Scientists have discovered boron in the Gale Crater on Mars that provides evidence of life on the red planet. Borates may play a crucial role in the development of RNA which is one of the building blocks of life and finding boron adds up to the possibility of the existence of life, researchers said.
"Essentially, this tells us that the conditions from which life could have potentially grown may have existed on ancient Mars, independent from Earth", said Patrick Gasda, lead author of a paper published today in Geophysical Research Letters.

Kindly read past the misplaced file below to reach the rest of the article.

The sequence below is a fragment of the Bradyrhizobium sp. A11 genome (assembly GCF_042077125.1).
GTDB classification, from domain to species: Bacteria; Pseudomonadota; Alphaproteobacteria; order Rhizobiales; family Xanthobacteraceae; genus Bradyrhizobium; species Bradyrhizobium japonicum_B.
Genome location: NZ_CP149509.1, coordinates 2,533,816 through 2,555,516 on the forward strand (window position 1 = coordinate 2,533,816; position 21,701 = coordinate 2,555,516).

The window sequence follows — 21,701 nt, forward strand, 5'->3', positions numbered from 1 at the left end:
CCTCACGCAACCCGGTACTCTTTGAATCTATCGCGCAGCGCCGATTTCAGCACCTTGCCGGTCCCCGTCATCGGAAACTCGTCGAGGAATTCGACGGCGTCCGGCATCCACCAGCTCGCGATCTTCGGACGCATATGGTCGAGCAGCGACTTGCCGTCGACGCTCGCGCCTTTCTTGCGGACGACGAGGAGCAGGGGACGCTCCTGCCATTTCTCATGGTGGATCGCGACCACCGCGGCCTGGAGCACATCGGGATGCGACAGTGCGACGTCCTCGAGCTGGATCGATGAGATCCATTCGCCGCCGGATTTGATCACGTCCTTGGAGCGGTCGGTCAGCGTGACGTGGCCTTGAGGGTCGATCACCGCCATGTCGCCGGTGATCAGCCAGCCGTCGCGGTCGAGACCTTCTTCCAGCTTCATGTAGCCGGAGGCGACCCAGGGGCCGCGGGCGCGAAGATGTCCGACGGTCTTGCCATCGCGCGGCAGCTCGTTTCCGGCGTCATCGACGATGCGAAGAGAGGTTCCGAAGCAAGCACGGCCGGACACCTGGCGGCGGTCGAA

The boron found on Mars was discovered in calcium sulfate mineral veins, meaning the boron was present in Mars groundwater and provides another indication that some of the groundwater in Gale Cater was habitable, ranging between 0-60 degrees Celsius and with neutral-to-alkaline pH.
The boron was identified by the rover’s laser-shooting ChemCam (Chemistry and Camera) instrument, which was developed at Los Alamos National Laboratory in conjunction with the French space agency.